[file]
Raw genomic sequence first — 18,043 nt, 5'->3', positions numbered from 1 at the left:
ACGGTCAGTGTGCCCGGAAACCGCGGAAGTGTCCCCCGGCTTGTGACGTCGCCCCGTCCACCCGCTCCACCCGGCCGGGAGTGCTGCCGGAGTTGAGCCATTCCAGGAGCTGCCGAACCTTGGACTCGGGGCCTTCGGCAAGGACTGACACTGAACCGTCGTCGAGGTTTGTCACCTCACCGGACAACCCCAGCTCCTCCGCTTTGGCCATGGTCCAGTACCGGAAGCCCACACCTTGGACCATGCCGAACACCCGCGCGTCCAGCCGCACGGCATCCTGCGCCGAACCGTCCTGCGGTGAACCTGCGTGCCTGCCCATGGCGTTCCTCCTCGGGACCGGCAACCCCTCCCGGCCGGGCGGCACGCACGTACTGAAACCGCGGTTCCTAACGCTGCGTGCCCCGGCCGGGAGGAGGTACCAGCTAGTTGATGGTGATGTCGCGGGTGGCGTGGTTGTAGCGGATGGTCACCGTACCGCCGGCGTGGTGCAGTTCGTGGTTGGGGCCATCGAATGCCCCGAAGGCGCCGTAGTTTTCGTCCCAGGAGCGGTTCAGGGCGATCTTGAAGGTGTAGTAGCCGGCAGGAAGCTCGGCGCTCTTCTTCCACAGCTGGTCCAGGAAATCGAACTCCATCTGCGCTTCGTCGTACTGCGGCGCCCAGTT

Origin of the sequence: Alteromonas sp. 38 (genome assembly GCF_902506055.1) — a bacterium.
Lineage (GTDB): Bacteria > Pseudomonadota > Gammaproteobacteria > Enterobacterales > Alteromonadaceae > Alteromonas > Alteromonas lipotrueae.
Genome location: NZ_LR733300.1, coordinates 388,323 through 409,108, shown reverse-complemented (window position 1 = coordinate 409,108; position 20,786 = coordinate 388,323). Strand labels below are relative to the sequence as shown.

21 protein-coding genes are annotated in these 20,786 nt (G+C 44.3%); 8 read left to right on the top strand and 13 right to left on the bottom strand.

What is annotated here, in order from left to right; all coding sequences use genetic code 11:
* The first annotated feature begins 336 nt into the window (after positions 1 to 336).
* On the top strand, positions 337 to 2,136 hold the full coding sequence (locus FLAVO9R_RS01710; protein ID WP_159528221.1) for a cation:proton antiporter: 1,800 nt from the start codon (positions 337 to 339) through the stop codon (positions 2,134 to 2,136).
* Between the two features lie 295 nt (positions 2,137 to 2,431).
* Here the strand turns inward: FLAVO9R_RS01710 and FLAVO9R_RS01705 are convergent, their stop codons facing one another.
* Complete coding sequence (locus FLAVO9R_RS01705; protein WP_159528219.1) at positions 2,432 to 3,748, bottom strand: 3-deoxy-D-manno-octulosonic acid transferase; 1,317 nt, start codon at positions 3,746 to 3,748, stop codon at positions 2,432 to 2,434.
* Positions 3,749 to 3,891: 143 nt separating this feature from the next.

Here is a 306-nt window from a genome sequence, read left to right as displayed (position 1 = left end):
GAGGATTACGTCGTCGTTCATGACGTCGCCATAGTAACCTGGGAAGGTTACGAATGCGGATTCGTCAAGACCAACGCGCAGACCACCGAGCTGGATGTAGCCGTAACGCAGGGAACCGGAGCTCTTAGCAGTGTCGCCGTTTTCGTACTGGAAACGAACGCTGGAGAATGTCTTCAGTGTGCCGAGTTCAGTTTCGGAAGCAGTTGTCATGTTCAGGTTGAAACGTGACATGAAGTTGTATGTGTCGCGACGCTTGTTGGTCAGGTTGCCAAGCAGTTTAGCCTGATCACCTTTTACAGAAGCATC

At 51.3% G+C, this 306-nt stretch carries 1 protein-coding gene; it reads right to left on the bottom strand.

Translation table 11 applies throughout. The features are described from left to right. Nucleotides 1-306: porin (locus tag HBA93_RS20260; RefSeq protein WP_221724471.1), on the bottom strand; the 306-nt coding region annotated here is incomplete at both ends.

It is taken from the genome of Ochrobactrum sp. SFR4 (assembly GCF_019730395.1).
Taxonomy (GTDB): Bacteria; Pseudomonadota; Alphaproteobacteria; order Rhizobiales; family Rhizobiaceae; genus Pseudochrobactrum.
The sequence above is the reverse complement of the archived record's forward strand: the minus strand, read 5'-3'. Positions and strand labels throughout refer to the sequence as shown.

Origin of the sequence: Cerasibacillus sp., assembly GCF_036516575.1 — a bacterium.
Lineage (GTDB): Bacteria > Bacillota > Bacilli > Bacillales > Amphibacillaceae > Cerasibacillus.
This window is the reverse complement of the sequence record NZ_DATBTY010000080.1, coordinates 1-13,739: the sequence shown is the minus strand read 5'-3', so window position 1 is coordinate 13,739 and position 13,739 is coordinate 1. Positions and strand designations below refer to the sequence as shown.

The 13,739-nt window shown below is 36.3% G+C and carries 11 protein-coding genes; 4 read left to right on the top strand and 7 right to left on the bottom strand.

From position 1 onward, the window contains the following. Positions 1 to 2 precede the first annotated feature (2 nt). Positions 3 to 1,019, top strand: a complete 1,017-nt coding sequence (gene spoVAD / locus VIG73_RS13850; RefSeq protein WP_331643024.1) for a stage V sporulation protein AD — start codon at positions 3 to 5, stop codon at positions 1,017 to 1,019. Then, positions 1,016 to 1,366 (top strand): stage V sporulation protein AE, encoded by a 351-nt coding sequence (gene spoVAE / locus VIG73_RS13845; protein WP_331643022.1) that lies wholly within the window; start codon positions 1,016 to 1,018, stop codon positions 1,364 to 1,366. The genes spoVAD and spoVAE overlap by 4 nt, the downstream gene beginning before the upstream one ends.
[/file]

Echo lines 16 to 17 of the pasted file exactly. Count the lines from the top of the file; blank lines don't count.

At 51.3% G+C, this 306-nt stretch carries 1 protein-coding gene; it reads right to left on the bottom strand.

Translation table 11 applies throughout. The features are described from left to right. Nucleotides 1-306: porin (locus tag HBA93_RS20260; RefSeq protein WP_221724471.1), on the bottom strand; the 306-nt coding region annotated here is incomplete at both ends.